County budget takes center stage at monthly roundtable meeting
By Carole Robinson, Senior Writer
Local state lawmakers got a break Monday morning when the Legislative Round Table, sponsored by the Williamson County Chamber of Commerce and hosted by Dave Crouch, invited the chairmen of the County Commission budget and education committees to answer questions and summarize the budget.
Just a couple of weeks before the full commission votes on an almost $422 million budget and no tax increase – more than 10 times the county’s 1987 budget of $40 million – Budget Chairman Ernie Williams, Education Chairman Doug Langston and County Mayor Rogers Anderson discussed the county’s finances for the coming fiscal year. More than 61 percent of the budget, or $260 million, is for schools.
After a five-year hiring freeze, “[the county] added 48 new people – 32 were SROs,” Williams said. “After [the Sandy Hook shooting] we made a decision to put officers in every classroom in the county, including FSSD and it’s important they are under one jurisdiction.”
With a projected 1,000 new students enrolling in Williamson County Schools in August, new schools are on the horizon, Anderson said.
However, no new schools will be built this year.
“There’s got to be a new high school built in the Nolensville community in conjunction with a K-8 school, which may be subject to change,” Anderson said. “But I think the collective reasoning is a K-8 school in that area.”
In the fall, county officials will “go to market” – the bond market – to borrow money and get started on the high school next year.
The school system is also on the hunt for land for another elementary school in the Spring Hill area.
Other construction projects include a public safety building to be located behind the new highway department facility on Beasley Drive, the relocation of the Williamson County Rescue Squad from Main Street to Downs Boulevard and an emergency rescue facility in Thompson’s Station to service SR 840.
According to Anderson, although 840 is a state route, the county bears the responsibility of emergency services and safety patrols. Since the new section opened last fall, 840 has become popular for both locals to get from Fairview to I-65 and truckers to get around Nashville resulting in an increase in accidents, and according to sheriff department reports, also for those carrying illegal substances. The sheriff assigned three officers to patrol the road increasing the public safety lines of the budget to $16 million.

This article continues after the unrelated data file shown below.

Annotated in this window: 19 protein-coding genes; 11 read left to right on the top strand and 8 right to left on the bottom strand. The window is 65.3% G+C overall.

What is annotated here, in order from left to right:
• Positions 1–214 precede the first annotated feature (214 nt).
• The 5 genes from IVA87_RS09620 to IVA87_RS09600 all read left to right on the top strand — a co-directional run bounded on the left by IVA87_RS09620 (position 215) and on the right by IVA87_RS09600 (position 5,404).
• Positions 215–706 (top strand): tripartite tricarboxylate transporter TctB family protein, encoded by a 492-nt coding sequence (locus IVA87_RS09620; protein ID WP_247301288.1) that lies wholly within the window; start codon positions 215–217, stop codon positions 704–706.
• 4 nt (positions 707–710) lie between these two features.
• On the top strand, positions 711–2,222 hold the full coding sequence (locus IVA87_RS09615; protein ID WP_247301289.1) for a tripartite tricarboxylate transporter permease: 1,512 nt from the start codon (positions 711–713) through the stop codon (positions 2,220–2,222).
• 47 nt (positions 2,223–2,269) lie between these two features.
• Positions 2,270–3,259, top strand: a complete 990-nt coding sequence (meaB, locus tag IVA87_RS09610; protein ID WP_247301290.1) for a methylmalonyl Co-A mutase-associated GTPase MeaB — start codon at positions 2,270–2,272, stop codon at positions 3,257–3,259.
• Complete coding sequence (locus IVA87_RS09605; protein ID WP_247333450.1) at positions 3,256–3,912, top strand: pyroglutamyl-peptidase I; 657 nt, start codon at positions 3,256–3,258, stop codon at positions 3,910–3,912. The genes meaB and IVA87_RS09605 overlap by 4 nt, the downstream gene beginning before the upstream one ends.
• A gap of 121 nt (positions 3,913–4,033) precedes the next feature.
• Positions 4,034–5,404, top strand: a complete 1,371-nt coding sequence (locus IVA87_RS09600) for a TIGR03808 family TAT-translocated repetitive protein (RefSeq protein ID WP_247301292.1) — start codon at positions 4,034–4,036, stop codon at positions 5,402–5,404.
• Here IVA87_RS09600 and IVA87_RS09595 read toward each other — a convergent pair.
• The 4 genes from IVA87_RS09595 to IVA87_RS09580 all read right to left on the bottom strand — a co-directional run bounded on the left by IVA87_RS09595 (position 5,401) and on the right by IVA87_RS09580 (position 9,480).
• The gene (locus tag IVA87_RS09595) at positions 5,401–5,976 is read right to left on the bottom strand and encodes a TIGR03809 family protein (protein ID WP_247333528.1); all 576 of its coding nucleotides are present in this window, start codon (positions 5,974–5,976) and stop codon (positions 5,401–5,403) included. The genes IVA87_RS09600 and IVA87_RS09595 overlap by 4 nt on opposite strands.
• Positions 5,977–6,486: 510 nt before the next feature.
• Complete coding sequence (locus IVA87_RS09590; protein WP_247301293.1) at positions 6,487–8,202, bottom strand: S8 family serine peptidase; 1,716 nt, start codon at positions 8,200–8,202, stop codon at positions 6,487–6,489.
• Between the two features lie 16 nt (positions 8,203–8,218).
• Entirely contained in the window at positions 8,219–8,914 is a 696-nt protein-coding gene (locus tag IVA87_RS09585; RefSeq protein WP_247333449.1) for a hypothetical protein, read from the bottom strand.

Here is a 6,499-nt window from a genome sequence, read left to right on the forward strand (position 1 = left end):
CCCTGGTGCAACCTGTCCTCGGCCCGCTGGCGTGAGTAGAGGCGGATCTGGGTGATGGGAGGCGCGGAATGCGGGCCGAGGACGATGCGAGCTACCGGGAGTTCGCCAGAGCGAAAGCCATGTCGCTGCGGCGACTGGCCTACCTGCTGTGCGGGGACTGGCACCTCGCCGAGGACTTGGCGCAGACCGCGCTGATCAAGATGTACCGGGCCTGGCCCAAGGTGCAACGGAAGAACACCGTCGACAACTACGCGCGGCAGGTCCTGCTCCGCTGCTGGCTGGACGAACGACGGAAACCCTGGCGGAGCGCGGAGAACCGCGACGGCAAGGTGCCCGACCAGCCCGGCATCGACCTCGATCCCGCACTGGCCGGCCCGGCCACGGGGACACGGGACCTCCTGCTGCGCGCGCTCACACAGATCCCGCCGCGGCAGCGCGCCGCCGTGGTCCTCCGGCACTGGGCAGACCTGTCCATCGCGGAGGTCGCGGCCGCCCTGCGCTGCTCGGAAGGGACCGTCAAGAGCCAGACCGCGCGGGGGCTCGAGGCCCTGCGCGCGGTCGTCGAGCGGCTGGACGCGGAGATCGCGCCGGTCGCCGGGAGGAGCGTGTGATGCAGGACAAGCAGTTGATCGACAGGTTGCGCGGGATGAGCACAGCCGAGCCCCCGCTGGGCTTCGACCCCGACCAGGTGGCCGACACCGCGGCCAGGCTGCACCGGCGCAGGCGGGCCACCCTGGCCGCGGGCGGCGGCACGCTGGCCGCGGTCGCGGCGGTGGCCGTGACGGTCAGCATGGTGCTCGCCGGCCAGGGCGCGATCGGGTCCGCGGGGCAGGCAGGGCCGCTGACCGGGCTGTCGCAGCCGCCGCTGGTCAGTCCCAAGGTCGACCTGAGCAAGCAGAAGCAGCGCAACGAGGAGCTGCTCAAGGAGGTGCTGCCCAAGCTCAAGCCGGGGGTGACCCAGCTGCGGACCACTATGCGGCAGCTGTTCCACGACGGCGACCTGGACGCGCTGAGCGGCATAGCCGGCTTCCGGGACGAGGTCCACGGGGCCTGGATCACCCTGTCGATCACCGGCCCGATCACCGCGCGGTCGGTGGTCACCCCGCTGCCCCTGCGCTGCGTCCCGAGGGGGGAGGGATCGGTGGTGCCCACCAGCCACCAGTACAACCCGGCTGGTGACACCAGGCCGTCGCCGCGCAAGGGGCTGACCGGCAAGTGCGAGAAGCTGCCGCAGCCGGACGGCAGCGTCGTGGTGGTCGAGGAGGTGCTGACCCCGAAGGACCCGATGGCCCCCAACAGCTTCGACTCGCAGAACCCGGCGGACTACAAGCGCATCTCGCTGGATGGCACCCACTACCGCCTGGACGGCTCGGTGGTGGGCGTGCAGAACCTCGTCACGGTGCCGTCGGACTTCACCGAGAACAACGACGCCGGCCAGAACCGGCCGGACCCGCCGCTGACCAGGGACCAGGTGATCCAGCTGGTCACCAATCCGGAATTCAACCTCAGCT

The solid waste budget, which includes community convenience centers, totals about $5 million and to service the county’s approximately 700 miles of roads – only 10 are not paved, the highway department needs $11 million.
The county’s $11.4 million general fund includes $700,000 to administer the county commission, $692,000 for the mayor’s office, $256,000 for human resource, $655,000 for three county attorneys, $899,000 for the election commission, $591,000 for the register of deeds, and $2.5 million for community development. Williamson Medical Center oversees the countywide ambulance service, but the county pays $1.9 million for 60 people and equipment to man ambulance stations throughout the county 24/7.
Parks and Recreation budget totaled $12 million and the library and senior centers budget $2 million. General and rural debt payments of $53 million in interest and principle accounts for 14 percent of the county budget.
Within the school system’s budget, almost half – $125 million – is under the salary line, $28.7 million for special education, $5.6 million for vocational education and $14.6 million for maintenance and operations of buildings.
Anderson said Williamson County is only one of two counties in Tennessee with a AAA bond rating.
“You want to have the best bond rating when you go to borrow,” he said.
The July 29 Legislative Roundable will host TDOT Commissioner and former Franklin mayor, John Schroer, who will discuss the role of TDOT in Williamson County and state road plans. The program begins at 7:15 a.m. in the auditorium of the Williamson County Administrative Complex on West Main Street and the public is encouraged to attend.
Posted on: 6/27/2013